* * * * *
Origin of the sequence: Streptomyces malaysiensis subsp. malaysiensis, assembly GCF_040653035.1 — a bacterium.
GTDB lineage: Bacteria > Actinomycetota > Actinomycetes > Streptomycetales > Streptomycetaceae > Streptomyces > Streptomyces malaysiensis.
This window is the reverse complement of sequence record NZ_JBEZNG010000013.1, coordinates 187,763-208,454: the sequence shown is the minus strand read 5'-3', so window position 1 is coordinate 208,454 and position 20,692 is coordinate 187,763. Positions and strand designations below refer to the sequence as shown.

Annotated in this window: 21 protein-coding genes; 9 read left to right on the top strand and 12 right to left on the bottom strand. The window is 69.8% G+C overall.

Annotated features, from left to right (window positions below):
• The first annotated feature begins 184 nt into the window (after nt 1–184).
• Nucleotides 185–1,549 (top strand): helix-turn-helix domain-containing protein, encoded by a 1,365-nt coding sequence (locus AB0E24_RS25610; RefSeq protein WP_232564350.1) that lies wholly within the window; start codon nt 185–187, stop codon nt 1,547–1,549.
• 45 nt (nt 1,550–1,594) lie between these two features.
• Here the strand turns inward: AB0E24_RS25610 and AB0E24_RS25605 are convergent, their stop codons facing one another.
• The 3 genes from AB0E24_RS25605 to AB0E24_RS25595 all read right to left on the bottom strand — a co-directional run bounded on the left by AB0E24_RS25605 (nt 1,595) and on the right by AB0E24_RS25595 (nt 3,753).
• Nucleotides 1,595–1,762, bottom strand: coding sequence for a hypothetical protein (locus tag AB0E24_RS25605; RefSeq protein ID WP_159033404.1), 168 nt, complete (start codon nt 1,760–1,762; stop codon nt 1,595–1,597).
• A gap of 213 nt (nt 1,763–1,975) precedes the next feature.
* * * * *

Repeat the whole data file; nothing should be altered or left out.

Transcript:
Origin of the sequence: Streptomyces malaysiensis subsp. malaysiensis, assembly GCF_040653035.1 — a bacterium.
GTDB lineage: Bacteria > Actinomycetota > Actinomycetes > Streptomycetales > Streptomycetaceae > Streptomyces > Streptomyces malaysiensis.
This window is the reverse complement of sequence record NZ_JBEZNG010000013.1, coordinates 187,763-208,454: the sequence shown is the minus strand read 5'-3', so window position 1 is coordinate 208,454 and position 20,692 is coordinate 187,763. Positions and strand designations below refer to the sequence as shown.

Annotated in this window: 21 protein-coding genes; 9 read left to right on the top strand and 12 right to left on the bottom strand. The window is 69.8% G+C overall.

Annotated features, from left to right (window positions below):
• The first annotated feature begins 184 nt into the window (after nt 1–184).
• Nucleotides 185–1,549 (top strand): helix-turn-helix domain-containing protein, encoded by a 1,365-nt coding sequence (locus AB0E24_RS25610; RefSeq protein WP_232564350.1) that lies wholly within the window; start codon nt 185–187, stop codon nt 1,547–1,549.
• 45 nt (nt 1,550–1,594) lie between these two features.
• Here the strand turns inward: AB0E24_RS25610 and AB0E24_RS25605 are convergent, their stop codons facing one another.
• The 3 genes from AB0E24_RS25605 to AB0E24_RS25595 all read right to left on the bottom strand — a co-directional run bounded on the left by AB0E24_RS25605 (nt 1,595) and on the right by AB0E24_RS25595 (nt 3,753).
• Nucleotides 1,595–1,762, bottom strand: coding sequence for a hypothetical protein (locus tag AB0E24_RS25605; RefSeq protein ID WP_159033404.1), 168 nt, complete (start codon nt 1,760–1,762; stop codon nt 1,595–1,597).
• A gap of 213 nt (nt 1,763–1,975) precedes the next feature.